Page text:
American Heritage® Dictionary of the English Language, Fourth Edition
- n. A thick syrup produced in refining raw sugar and ranging from light to dark brown in color.
Century Dictionary and Cyclopedia
- n. The uncrystallized syrup produced in the manufacture of sugar. It properly differs from treacle in that it comes from sugar in the process of making, while treacle is obtained in the process of refining: but the two words are often used synonymously.
- n. The repellent fluid ejected from the mouths of grasshoppers and certain other insects when captured.
GNU Webster's 1913
- n. The thick, brown or dark colored, viscid, uncrystallizable sirup which drains from sugar, in the process of manufacture; any thick, viscid, sweet sirup made from vegetable juice or sap, as of the sorghum or maple. See treacle.
- n. thick dark syrup produced by boiling down juice from sugar cane; especially during sugar refining
- French mélasse or Portuguese melaço compare Spanish melaza, from Late Latin mellaceus "honeylike", "honey-sweet", from Latin mel, mellis, "honey". See mellifluous and compare melasses. (Wiktionary)
- Portuguese melaços, pl. of melaço, from Late Latin mellāceum, must, from Latin mel, mell-, honey; see melit- in Indo-European roots. (American Heritage® Dictionary of the English Language, Fourth Edition)
“The proportion of soda to molasses that can usually be relied on for hot breads and cakes is _1 teaspoonful of soda to 1 cupful of molasses_, or just twice the quantity of soda that is generally used with sour milk.”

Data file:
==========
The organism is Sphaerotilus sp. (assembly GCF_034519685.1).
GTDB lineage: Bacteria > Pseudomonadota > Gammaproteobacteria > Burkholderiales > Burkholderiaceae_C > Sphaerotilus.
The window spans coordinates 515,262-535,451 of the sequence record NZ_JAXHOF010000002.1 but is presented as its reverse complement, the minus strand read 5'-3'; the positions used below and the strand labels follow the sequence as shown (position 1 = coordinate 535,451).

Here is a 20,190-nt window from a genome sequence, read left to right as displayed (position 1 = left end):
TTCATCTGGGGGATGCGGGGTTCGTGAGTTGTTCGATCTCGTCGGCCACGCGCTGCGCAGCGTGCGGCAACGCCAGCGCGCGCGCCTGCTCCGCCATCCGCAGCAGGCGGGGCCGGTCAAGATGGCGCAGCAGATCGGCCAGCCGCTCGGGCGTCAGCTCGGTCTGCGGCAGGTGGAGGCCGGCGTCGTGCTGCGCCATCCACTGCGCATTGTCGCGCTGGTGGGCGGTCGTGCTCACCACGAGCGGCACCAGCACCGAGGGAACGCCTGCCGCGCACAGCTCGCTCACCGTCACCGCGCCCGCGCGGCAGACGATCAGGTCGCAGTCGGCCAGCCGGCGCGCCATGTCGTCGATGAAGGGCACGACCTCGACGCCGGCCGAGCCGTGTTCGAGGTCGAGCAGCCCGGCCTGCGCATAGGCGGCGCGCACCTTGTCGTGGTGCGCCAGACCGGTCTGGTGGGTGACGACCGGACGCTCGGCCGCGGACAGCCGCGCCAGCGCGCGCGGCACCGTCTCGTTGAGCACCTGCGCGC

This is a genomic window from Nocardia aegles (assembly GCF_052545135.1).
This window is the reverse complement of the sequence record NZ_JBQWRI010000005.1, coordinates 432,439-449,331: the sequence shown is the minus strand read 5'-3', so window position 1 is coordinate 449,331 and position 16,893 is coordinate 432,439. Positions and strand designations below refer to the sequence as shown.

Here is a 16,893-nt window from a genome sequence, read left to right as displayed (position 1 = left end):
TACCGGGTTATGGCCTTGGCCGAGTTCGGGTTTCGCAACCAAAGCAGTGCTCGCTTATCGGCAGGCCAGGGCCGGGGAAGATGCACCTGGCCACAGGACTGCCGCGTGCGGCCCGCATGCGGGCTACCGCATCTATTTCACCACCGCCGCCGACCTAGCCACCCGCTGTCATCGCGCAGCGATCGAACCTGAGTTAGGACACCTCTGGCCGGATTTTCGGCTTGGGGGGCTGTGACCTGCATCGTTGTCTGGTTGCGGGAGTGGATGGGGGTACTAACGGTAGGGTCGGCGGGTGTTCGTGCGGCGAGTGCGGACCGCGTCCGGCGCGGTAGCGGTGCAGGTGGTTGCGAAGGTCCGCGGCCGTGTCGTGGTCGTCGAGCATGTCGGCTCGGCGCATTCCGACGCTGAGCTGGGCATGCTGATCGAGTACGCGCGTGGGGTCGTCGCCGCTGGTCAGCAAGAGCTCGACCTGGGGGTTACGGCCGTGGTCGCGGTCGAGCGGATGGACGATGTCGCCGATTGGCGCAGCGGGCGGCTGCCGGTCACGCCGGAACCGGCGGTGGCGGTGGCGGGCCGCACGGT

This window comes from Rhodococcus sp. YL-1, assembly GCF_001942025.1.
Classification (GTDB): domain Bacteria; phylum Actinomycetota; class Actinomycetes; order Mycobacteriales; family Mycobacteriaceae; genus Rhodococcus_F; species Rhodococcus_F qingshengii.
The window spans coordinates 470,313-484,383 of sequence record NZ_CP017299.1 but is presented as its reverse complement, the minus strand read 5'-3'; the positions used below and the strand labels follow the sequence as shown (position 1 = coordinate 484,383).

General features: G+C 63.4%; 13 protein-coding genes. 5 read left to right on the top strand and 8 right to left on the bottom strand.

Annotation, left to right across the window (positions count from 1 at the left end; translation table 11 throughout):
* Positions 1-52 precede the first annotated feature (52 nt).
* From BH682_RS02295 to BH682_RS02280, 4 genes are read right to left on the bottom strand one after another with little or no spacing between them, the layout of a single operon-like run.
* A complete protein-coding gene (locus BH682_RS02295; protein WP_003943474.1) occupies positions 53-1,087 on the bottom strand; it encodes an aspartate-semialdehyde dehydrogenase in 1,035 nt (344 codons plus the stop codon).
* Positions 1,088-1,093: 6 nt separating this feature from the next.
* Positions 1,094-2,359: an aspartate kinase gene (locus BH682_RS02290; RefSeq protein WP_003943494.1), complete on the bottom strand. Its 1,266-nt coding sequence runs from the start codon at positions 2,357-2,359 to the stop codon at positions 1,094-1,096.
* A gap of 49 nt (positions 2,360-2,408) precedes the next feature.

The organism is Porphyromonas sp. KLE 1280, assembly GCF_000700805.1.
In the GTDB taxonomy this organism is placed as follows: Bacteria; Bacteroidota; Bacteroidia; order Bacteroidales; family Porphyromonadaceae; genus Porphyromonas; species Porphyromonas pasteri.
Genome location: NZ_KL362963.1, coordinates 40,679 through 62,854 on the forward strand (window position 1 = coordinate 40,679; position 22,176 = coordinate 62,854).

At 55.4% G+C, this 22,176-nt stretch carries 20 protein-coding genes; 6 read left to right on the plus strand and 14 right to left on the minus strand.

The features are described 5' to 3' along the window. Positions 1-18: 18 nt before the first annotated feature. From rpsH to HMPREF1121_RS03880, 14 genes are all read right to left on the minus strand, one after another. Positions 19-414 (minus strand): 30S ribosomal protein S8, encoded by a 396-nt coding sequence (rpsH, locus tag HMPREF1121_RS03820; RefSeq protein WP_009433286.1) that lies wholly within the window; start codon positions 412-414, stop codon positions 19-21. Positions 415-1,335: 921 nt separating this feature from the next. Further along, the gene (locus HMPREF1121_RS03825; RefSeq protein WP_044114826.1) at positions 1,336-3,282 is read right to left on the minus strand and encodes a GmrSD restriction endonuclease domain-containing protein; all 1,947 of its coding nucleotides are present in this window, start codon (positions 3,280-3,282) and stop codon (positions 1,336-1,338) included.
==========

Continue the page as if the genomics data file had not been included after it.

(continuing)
“A molasses known as _sorghum molasses_ is made by boiling the sap of sorghum, which is a stout cereal grass, but this variety is seldom found on the general market, it being used locally where it is manufactured.”
“Each character is finely defined and the secrets that they keep from each other come out as slowly as the molasses comes from the jar in the winter.”
“O master,' he said, 'we have laid by great wealth in molasses and sugar and flour, but our shack is yet mean, our clothes thin, and our sleeping furs mangy.”
“As you try to track them it feels like the camera is moving in molasses and it becomes difficult to dispatch them.”
“My cold dark place is where my every action or thought is like swimming in molasses and monotony rules supreme.”
“Pomegranate molasses is pomegranate juice that has been boiled down to an intensely flavored syrup.”
“Blackstrap molasses is the darkest, thickest and least sweet of the types of molasses and is the result of the third and final boiling of the sugar cane juice.”
“Dark molasses is sometimes called “robust molasses,” as well.”
“The most widely available molasses is sugar cane molasses because it is often used in baking.”
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